Wednesday, March 3, 2010

An Interview with Cornelia F. Mutel: Part 1

The first question everyone will ask you is, Why did these floods happen? The next question is, How can we keep them from happening again?
Well, the entire book answers these questions, both of which are complex. Very simply answered, the floods resulted from a very wet fall, winter, and spring, combined with a unique timing of June precipitation events. The latter resulted in river flows, especially in the Cedar River watershed, to a degree that we have not seen before. Preventing recurrence of such extreme events will require a multitude of changes in the way we manage our land in floodplains and also throughout the watershed. We need to promote water’s absorption on uplands and slow its release into rivers, but we also need to realize that floodplains are functionally part of a river, not sites to build structures that are easily damaged.

You started working on A Watershed Year right after the June 2008 flood. The book contains a multitude of voices, yet the essays read like one continuous narrative. Tell us about editing and organizing them.
I quickly learned that each author had his or her own knowledge base and writing style. I worked hard to edit content and ensure clarity without distorting these unique, author-specific qualities. Nearly all the book chapters were revised between five and ten times. During this demanding and tedious process, every author seemed as determined as I was to create the very best book possible. They all responded graciously to my critiques, revising their chapters repeatedly without complaint. The authors’ dedication and effort made the book project a true pleasure.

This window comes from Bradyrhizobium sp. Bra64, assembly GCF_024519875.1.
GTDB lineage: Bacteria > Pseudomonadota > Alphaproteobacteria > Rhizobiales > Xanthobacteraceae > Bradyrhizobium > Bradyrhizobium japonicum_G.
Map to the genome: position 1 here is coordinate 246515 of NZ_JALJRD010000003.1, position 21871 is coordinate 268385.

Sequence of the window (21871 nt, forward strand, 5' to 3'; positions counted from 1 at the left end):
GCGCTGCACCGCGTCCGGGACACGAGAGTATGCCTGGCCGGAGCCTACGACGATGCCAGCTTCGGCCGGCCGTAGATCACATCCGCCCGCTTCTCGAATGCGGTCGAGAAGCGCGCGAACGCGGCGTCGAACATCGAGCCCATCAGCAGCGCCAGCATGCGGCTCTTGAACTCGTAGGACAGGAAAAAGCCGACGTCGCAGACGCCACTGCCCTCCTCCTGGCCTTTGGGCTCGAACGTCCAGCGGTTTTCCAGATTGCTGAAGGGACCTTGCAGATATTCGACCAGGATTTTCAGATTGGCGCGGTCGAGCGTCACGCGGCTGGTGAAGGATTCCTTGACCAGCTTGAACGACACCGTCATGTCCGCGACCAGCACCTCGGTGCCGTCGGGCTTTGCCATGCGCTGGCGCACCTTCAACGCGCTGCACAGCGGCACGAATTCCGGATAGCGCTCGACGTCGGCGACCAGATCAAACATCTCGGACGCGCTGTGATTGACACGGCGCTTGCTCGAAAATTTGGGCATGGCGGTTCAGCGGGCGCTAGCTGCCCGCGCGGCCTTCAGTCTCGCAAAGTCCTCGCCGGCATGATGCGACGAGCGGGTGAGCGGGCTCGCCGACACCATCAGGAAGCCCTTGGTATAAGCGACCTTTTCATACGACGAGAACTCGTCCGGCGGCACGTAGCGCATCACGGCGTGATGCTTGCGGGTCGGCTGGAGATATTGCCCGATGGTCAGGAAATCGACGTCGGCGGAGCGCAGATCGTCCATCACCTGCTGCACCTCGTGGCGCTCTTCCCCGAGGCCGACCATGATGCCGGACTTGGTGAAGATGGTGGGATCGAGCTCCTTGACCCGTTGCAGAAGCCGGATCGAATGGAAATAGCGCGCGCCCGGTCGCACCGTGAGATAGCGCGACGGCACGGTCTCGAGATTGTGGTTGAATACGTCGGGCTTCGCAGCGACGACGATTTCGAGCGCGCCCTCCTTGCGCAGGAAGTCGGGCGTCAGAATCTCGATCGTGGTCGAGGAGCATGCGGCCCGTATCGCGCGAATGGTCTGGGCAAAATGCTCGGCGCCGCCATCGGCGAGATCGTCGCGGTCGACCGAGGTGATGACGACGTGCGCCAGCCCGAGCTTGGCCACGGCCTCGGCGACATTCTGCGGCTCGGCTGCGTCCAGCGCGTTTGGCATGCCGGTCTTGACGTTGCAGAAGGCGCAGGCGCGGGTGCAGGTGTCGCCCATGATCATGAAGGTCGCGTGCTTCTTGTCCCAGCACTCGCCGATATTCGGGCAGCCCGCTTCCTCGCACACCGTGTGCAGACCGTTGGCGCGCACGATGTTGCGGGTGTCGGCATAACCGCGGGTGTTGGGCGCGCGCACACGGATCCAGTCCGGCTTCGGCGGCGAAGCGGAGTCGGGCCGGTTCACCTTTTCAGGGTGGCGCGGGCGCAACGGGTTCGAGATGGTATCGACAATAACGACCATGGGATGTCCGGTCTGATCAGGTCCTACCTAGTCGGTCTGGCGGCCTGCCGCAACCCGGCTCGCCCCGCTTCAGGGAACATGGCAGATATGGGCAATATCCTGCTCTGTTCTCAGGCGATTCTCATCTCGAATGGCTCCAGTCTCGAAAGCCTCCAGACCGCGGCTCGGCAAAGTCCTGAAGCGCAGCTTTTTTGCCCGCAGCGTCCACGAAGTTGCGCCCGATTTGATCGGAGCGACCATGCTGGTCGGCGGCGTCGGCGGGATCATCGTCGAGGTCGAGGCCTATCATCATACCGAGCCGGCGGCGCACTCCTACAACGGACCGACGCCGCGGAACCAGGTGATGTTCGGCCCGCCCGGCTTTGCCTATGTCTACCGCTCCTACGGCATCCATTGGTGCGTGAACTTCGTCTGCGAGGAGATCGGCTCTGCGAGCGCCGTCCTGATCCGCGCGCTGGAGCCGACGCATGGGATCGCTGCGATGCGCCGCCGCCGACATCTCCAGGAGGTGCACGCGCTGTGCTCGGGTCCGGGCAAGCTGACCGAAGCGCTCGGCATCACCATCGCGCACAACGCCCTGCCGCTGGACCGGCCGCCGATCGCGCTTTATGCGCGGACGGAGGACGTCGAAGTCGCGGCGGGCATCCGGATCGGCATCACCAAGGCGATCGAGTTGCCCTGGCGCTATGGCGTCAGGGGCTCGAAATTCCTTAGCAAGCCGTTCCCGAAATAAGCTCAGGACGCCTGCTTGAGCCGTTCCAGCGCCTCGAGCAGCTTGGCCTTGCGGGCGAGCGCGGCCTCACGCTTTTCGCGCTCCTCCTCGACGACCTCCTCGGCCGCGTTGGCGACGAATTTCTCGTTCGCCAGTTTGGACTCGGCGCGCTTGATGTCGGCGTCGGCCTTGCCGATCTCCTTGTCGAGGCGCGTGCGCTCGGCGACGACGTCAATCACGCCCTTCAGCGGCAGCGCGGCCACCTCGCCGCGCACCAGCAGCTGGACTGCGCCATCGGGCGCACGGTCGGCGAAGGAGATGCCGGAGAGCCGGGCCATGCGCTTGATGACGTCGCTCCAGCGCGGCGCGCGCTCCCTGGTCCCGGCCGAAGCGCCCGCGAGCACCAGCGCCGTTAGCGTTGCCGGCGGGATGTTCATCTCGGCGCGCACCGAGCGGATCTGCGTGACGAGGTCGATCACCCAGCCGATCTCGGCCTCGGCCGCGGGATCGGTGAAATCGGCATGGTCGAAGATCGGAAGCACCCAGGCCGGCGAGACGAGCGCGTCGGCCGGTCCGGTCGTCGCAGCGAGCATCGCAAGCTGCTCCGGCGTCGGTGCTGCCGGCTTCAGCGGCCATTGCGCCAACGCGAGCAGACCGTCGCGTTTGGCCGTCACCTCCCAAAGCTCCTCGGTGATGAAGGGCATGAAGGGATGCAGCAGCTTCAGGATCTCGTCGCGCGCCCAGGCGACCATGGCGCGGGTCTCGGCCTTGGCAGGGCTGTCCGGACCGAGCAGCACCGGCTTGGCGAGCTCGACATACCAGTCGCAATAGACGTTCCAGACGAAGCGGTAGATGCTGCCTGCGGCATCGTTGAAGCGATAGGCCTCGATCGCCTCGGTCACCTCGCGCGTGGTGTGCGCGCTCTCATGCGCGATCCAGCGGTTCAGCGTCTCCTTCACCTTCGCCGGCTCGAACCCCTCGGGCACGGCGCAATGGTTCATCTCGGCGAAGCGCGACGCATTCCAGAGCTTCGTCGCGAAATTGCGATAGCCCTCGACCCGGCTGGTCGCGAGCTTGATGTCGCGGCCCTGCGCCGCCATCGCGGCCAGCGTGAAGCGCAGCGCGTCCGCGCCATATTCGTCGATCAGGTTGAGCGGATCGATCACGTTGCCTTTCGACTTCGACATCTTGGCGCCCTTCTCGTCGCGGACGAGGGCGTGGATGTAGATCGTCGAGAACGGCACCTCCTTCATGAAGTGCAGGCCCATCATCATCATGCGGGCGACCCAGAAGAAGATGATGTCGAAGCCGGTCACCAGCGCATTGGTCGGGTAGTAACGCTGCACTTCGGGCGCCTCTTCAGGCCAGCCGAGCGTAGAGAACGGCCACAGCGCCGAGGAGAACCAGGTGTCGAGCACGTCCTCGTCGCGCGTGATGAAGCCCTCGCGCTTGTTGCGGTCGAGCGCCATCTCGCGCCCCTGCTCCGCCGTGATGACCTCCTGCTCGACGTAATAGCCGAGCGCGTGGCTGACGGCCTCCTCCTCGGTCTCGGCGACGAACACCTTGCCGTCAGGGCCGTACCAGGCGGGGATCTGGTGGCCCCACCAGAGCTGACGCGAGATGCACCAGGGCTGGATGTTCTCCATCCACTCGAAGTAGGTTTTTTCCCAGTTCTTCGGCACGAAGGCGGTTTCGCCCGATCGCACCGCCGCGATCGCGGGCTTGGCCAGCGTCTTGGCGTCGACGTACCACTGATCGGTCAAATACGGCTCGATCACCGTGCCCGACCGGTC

The book’s chapter order and structure continued to evolve until the project was nearly completed. One of the tricks was to remain open to this creative and sometimes chaotic evolution, even as I was shaping the book. The book really came together toward the end of the editing process, when I wrote the section introductions—an effort that I enjoyed tremendously.

In the course of working on this book, you did an enormous amount of research into the causes of floods. What surprised you most?

The disjunct between what we know and what we do. A Watershed Year clearly indicates that we understand our weather and flooding with increasing sophistication, and we know what to do to prevent flood damage: change land use and floodplain policies, increase perennial plant cover on uplands, increase water infiltration, decrease impermeable surfaces in cities, etc. We need to look at long-term changes over the entire floodplain and plan for major as well as minor flood events. Yet policies and actions are too often based on short-term interests and ignore the greater long-term good for the greater number of people. This needs to change.

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